Consumer Behavior Theories

Socialization is the branch of consumer behavior studies the effects of consumers’ social environment, especially during adolescence. A number of social factors have been shown to affect the way people consume goods – such as peer pressure and mass media. Some research goes as far as to suggest these effects go on to adulthood as well. The core family function is the socialization of family members. Parents’ socializing responsibilities are growing all the time.

Parents, for example, are concerned that their young children will develop computer skills. So they assist their young children in staying ahead of the game. Preschool lessons, after-school classes, play dates, weekend enrichment, and sports programs are all part of the daily agenda. Children’s talents are developed as a result of such rigorous activities. Young children’s socialization gives an opportunity to lay a firm foundation. Consumer socialization is the process through which youngsters develop all of the abilities required to act as consumers. Japanese moms, for example, urge their children to develop autonomous abilities at a young age. Japanese moms have more influence over their children’s eating habits.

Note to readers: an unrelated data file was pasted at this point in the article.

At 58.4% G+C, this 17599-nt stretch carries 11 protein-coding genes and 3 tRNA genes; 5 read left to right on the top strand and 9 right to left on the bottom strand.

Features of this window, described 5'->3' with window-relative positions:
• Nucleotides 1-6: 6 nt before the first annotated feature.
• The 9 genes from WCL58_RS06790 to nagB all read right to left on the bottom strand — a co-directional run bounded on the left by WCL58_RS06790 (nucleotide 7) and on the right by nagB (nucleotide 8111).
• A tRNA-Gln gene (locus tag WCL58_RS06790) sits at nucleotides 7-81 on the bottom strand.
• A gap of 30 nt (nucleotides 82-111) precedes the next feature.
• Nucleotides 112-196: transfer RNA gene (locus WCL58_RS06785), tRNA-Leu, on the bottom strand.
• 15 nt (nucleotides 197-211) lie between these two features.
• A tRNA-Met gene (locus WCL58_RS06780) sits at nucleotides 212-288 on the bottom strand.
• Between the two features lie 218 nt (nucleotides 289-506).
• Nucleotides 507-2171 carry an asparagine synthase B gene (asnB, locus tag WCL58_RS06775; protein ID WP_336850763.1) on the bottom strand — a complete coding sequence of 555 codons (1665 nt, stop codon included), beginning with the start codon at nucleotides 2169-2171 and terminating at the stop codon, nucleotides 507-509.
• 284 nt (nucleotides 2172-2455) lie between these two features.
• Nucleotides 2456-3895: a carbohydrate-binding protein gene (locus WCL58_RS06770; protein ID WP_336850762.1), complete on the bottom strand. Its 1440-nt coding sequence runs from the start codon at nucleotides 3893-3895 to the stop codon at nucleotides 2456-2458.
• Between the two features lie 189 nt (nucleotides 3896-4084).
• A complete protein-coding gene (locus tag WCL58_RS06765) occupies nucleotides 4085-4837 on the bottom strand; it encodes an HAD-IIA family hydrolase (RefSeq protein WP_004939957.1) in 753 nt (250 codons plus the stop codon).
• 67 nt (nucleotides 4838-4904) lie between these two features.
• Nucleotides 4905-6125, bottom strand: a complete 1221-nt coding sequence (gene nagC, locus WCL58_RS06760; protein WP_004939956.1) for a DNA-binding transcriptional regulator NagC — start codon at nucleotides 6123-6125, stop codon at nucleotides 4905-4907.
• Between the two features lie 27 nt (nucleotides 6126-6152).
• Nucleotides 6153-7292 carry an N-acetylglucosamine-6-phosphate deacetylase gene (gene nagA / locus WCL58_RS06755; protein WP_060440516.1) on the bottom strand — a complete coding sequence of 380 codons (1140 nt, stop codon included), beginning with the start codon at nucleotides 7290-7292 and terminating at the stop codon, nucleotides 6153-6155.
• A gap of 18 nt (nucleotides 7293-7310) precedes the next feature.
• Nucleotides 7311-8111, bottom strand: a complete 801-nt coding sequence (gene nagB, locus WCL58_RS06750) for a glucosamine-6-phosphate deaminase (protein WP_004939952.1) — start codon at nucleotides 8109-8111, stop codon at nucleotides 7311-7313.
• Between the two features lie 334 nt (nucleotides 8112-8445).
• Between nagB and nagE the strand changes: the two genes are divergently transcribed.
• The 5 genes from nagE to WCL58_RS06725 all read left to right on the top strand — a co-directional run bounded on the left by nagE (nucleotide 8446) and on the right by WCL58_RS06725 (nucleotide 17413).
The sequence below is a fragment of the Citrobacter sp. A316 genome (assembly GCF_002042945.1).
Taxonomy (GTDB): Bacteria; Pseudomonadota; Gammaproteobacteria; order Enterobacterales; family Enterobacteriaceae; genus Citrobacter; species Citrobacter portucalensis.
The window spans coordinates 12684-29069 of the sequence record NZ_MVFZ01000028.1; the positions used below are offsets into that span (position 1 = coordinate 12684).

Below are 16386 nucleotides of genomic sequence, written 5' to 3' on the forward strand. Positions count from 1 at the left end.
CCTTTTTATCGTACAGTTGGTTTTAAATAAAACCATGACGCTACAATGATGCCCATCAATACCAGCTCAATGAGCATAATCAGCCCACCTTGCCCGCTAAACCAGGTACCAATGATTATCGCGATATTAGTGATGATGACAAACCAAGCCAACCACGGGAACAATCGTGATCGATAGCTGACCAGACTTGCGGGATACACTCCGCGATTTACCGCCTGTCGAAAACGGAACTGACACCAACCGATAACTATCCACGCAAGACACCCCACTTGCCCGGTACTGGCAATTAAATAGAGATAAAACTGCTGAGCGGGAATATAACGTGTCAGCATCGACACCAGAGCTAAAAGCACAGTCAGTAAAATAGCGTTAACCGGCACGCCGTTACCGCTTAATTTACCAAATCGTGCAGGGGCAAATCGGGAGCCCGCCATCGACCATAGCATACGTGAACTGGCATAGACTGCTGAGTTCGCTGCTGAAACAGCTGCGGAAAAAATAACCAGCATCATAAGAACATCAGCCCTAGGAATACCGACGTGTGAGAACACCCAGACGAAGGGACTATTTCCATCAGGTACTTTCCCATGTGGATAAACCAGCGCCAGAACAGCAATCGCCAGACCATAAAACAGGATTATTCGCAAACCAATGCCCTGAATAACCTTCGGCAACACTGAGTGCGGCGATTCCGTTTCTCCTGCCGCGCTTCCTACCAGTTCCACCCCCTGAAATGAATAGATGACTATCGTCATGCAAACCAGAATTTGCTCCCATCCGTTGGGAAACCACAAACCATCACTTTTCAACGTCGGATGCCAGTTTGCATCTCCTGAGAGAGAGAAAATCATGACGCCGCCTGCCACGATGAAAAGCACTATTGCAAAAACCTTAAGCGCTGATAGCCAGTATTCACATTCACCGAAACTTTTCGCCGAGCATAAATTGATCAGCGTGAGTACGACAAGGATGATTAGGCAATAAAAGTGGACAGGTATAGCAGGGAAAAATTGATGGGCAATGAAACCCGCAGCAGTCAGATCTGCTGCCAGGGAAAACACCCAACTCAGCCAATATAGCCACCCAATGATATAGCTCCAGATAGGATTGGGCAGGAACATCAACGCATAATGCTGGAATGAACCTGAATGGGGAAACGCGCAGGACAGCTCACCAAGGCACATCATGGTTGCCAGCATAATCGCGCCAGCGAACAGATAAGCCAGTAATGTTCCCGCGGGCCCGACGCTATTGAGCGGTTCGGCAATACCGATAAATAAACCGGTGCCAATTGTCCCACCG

The process of socialization is never-ending. It isn’t only something that happens in childhood. In reality, socializing begins in infancy and continues throughout life. A freshly married pair, for example, who is creating their own household, learns to live together as part of the socialization process. Similarly, the retired couple’s decision to relocate is part of the continuous socializing process. Pet owners frequently see their pets as full-fledged family members, according to surveys.


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